Short strangulation also involves an OTM call option and holding the same stock with the same expiration date. And, as with long strangles, the strike price is different. The main difference is the position of the trader – the seller rather than the buyer. As a seller, you make a profit when the underlying stock ends up between the two strike prices. When this happens, your profit is the amount of your premium charged (minus commissions).
Losses, on the other hand, are theoretically unlimited, as there is no cap on capped (bullish) stock prices. On the lower (bearish) side, the biggest losses occurred when the stock price fell to zero.
Warning: Short kills are unpopular for a reason—limited profits and unlimited risk of loss must be carefully considered before doing short kills.
long strangulation example
Assume that ABC stock is currently trading at $20 per share. You know the market is a little volatile and ABC will report quarterly earnings soon. You expect the price of ABC to fluctuate, but are not sure in which direction.
You enter two long option positions, one call and one put. The call option has a strike price of $30, a premium of $3, and a total cost of $300 ($3 x 100 shares). This means that your break-even point, the price at which you will neither make nor lose money, is $33 per share ($30 plus a $3 premium).
The put option has a strike price of $15, a premium of $1.50, and a total cost of $150 ($1.50 x 100 shares). In this case, you arrive at the break-even point by subtracting the premium from the strike price, making the break-even point per share at $13.50 ($15 minus the $1.50 premium). Both options have the same expiration date, which is three months later.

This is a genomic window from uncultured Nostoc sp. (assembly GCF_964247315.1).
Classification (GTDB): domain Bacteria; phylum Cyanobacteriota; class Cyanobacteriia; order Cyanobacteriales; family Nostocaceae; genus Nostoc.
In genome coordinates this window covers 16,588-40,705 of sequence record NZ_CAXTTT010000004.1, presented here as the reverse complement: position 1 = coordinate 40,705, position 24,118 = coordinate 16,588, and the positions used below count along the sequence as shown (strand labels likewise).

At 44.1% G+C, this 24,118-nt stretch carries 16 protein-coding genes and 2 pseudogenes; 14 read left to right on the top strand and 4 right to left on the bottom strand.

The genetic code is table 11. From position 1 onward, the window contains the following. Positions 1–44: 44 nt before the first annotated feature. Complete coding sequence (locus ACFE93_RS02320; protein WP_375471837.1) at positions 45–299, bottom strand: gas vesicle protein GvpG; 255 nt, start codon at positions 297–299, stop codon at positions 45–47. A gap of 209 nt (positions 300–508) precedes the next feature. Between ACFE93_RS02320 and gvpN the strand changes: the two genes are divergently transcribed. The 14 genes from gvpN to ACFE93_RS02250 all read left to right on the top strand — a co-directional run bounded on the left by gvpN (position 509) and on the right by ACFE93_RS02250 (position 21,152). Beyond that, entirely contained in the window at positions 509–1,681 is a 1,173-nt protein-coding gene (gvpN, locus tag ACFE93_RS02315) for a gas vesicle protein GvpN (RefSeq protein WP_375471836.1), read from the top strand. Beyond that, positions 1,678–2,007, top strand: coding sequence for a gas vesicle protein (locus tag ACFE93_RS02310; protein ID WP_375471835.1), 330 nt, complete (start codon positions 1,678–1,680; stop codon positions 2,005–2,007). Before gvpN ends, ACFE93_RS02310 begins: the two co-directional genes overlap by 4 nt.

If the stock price does not fall below $15 or rise above $30 for the next three months, you will lose the premium you paid ($300 + $150), or $450. But that’s all you lose.
However, let’s say ABC has a stellar earnings report and the stock jumps to $50. Although your put option expired worthless and cost you $150, your $30 call option is now profitable because ABC shares are well over $30 plus the $3 premium (33 USD) breakeven point.
In fact, you can exercise your option to buy 100 shares for $3,000 (100 x $30 strike price), sell it on the open market for $5,000, and earn $1,550 ($5,000 – $3,000 – $300 – $150) net profit.
On the other hand, assuming the earnings report wasn’t great, ABC stock fell to $14 per share. So much for a $30 call option. Your call expires worthless and you lose your $300 premium.
But let’s look at the bearish part of your long strangulation. Your put option has a strike price of $15, which means you are now “in the money” and below the strike price. But is this price profitable? Unfortunately, the answer is no. Does this mean you shouldn’t exercise your right of choice?
Let’s do the math. The stock fell to $14, so you can now buy 100 shares at $1,400 and sell them to bearish sellers at $1,500. Your $100 net benefit ($1,500 to $1,400) is less than the $450 total premium paid. You end up making $350 in the hole. However, if you do not exercise your option, you will lose a net $450. In this case, losing $350 is better than losing $450.
Note: For simplicity, this example excludes commission costs, which would further erode potential profits.
before you invest
Options trading is complex, and killing options is not for everyone.when it’s high
Long-term strangulation seems to offer the best reward for the least risk. But keep in mind that the kill price is based on the consensus opinion of market participants.
As a strangle buyer, you are saying that you believe the consensus is too low and the price of the underlying stock will rise or fall significantly before expiration. In effect, you’re playing both ends — high and low — against the middle.